Figure 10. Absorption and emission spectra of organic light-emitting molecules (Lumogen F Violet 570) in a dilute solution.

Several peaks can be observed in the light absorption and emission spectra of organic material (Lumogen F Violet 570, Fig. 10), re-vealing the influence of the vibrational structure of the material on its electronic energy transitions. The intensity of each peak indicates the probability of a vibrational mode developing. When a substance absorbs light and is excited, it couples to the vibrational mode and absorbs higher energy (of different wavelengths) than the energy absorbed originally. However, wavelengths corresponding to energies higher than the 0-0 emission state are not observed in the emission spectrum of Fig. 10 because of the different time scales for vibrational relaxation and the subsequent transition to the ground state (see Fig. 11). The relaxation time of the excited electrons is only 100 ps, which is 100 times faster than the return time to the ground state (10 ns). As the excited electrons relax before returning to the ground state, the peak energy of the emission wavelength corresponds to the 0-0 tran-sition. In addition, the 0-0 transition positions of the absorption and emission spectra are different owing to the Stokes shift, which reflects the difference between the optimum stabilization states of the ground and excited states.

Figure 11. Jablonski diagram illustrating the electronic energy levels of matter and their transitions with respect to optical absorption and emission.

The photoluminescence process that gives rise to the Stokes shift phenomenon is illustrated in Fig. 12. First, the material in the ground state receives light energy and is transferred to the excited state. Be-cause the electronic structure of the material changes in the excited state, it achieves stability by optimizing the electronic structure. Thus, the electronic energy level is different in the stabilized structure. Elec-trons of the material stabilized in its excited state return to the ground state, causing light of a lower energy than the absorbed energy to be emitted. Returned to its ground state, the material re-establishes optimum stability, thereby recovering to its initial state.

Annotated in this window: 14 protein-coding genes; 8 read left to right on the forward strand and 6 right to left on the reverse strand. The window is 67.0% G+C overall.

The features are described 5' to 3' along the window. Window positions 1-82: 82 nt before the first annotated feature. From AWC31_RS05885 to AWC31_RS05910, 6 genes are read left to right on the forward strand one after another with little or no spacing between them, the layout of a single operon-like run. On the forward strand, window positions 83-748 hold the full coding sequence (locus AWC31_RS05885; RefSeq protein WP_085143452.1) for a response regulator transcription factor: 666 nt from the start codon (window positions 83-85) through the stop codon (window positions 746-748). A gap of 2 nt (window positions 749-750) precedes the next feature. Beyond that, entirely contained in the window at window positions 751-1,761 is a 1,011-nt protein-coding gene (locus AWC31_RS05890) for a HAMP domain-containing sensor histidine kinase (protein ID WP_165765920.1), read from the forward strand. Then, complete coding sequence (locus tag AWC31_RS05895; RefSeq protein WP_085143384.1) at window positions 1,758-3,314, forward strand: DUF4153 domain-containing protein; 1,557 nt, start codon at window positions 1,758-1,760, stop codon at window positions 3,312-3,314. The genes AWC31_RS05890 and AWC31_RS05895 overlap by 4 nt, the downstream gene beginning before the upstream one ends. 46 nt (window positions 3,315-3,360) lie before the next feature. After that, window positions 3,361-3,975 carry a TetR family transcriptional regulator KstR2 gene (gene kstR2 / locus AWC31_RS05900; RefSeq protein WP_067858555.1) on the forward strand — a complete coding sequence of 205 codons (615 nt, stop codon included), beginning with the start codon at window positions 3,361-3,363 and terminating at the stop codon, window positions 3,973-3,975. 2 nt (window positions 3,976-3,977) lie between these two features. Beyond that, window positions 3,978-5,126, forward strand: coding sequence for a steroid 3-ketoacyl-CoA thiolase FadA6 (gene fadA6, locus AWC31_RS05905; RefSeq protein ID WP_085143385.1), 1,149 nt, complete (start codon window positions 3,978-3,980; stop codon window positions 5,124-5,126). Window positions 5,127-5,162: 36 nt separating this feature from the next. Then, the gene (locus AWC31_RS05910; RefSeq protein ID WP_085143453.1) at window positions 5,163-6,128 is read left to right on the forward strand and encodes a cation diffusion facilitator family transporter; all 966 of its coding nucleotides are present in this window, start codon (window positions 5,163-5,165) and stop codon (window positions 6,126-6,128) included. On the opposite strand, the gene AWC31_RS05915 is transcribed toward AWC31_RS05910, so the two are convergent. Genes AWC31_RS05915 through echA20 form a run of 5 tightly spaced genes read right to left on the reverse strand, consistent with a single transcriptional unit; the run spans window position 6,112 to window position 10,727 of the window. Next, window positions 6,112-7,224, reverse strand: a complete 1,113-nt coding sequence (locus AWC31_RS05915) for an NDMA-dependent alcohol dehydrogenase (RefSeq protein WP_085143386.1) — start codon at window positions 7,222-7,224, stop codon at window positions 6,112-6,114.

Figure 12. Schematic diagram showing the photoluminescence process and the Stokes shift phenomenon in Lumogen F Violet 570.

### 2.3. Total internal reflection (TIR)

When light traverses the interface between two media, the velocity of light changes owing to the contrast in electron density between the two materials. According to Fermat’s principle, which states that light follows the path that can be traversed in the shortest time, the direction of light changes upon encountering a change in electron density, resulting in refraction. Figure 13 shows the refraction of light at the boundary separating different media. The angles formed by the incident and refracted beams relative to the normal to the interface are called the angles of incidence and refraction, respectively. The relationship between the two angles is expressed by Snell’s law:

Figure 13. Schematic diagram of the refraction of light at the interface between two different materials.
$n1 sinθ1=n2sinθ2,$

where n 1 and n 2 are the refractive indices of the two media. When light travels from a material having a relatively high refractive index to a material with a lower refractive index, as shown in Fig. 14, the angle of refraction exceeds the angle of incidence. As increase the incident angle, the refraction angle also increases faster. As a result, there is an angle of incidence that corresponds to an angle of refraction of 90°. Light incident above this critical angle (θc) is reflected rather than re- nomenon is called TIR, with the derivation of the θc

Figure 14. Schematic diagram illustrating the evolution from refraction to total internal reflection in response to changing the incident angle.

ed by Eqs. (4) and (5):

$n 1 sin θ c = n 2 sin 90 ° ,$ $θ c = sin − 1 n 2 n 1 .$

### 2.4. Figures of merit